The COOLPIX W300’s lens is one of its best assets. With a 5x range equivalent to 24 to 120mm it provides good coverage from the wide-angle to medium telephoto giving you the best chance of getting great pics in and out of the water. The Fujifilm Finepix XP120 (28-140mm) can zoom a little further, but has poor wide-angle coverage. The TOUGH TG-5’s 4x zoom (25-100) can’t match its range and neither can the budget 3x (30-90mm) COOLPIX W100. The COOLPIX W300’s f2.8-4.9 lens is also nice and bright, Only the TOUGH TG-5’s f2-4.9 lens is brighter and then only at the wide angle end of the zoom.

The COOLPIX W300’s screen has 921k dots and is 4:3 proportioned – so it’s detailed and still images fill it. It’s fairly bright and about the only improvement you could make would be to put a hinge on it so you could flip it out. If you want that you’ll need to look at the TOUGH TG-870. In every other respect it’s slightly better than the lower resolution screens on the TOUGH TG-5 (3:2 proportioned and 460k dots), Fujifilm FinePix XP120 (also 920k and 4:3, but not as bright) and the COOLPIX W100 (230k dots).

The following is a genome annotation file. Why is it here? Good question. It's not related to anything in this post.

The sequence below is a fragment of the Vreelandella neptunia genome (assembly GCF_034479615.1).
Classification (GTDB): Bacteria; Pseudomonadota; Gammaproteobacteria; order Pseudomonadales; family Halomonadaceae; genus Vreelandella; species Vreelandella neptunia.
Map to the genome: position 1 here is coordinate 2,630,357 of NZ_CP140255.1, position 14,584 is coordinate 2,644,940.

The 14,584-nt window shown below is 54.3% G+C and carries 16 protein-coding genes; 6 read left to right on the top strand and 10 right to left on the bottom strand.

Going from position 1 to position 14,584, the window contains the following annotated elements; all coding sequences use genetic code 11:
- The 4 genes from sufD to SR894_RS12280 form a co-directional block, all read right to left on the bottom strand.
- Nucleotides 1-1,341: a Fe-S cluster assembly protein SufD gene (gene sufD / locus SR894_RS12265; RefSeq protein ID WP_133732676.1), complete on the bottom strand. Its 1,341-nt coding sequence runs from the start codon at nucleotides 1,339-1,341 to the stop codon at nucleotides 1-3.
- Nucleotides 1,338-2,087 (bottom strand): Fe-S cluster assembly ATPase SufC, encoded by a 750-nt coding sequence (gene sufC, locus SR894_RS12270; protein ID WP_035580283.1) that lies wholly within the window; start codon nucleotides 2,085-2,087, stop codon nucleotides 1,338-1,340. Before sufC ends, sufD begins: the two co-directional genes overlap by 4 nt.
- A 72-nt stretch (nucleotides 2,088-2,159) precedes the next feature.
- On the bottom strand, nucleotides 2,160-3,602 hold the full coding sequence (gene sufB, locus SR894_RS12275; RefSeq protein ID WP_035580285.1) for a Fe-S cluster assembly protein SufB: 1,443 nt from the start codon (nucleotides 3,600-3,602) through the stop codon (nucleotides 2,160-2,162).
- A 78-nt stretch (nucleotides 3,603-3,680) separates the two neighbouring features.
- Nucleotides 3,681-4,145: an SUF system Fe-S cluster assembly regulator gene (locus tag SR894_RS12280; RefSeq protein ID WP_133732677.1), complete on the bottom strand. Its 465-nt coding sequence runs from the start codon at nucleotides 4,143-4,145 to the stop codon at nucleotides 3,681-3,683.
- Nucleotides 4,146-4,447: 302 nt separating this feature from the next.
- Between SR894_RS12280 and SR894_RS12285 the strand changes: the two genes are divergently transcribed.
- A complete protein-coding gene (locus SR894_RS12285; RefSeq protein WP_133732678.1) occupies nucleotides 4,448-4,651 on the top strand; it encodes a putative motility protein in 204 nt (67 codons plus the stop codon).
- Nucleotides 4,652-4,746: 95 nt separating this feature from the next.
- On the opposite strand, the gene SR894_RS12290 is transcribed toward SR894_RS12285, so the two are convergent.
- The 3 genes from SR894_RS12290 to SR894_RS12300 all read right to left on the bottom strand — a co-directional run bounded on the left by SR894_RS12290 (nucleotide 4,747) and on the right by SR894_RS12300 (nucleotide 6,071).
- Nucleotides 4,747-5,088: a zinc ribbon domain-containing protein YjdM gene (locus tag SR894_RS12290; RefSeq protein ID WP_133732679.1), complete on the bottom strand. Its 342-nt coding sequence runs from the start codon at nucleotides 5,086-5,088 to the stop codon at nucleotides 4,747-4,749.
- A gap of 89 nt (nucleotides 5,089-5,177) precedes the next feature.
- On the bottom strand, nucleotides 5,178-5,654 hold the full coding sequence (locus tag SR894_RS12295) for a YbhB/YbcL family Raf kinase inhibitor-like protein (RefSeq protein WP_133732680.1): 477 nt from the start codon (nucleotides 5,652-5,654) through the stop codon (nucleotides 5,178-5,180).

As I’ve already mentioned, the COOLPIX W300’s continuous shooting is respectable in terms of frame rates with a 7.5fps full resolution speed, the problem is it’s limited to 5 frames and if you want longer bursts you’ll have to drop to much lower resolution. If continuous shooting is important to you, if you plan on shooting water sports for instance, it won’t cut it. The rugged model to beat for continuous shooting performance is now the Olympus TOUGH TG-5. It can shoot continuously at 20fps and has the Pro Capture feature which delivers 10fps sequential shooting with a rolling buffer of up to 5 frames which begins when you half-press the shutter.

With the introduction of 4K UHD video the COOLPIX W300 becomes one of the best quality rugged movie cameras on the market, but it’s not the only one; the Olympus TOUGH TG-5 also offers offers a 4K UHD mode plus it offers a choice of three compression rates, the highest of which is better quality – 100Mb/s compared with 62Mb/s on the COOLPIX W300. The TOUGH TG-5 also has a better range of slowmo modes. But if you’re not too bothered about 4K and slowmos, the COOLPIX W100’s single 1080/30p mode may be all you need.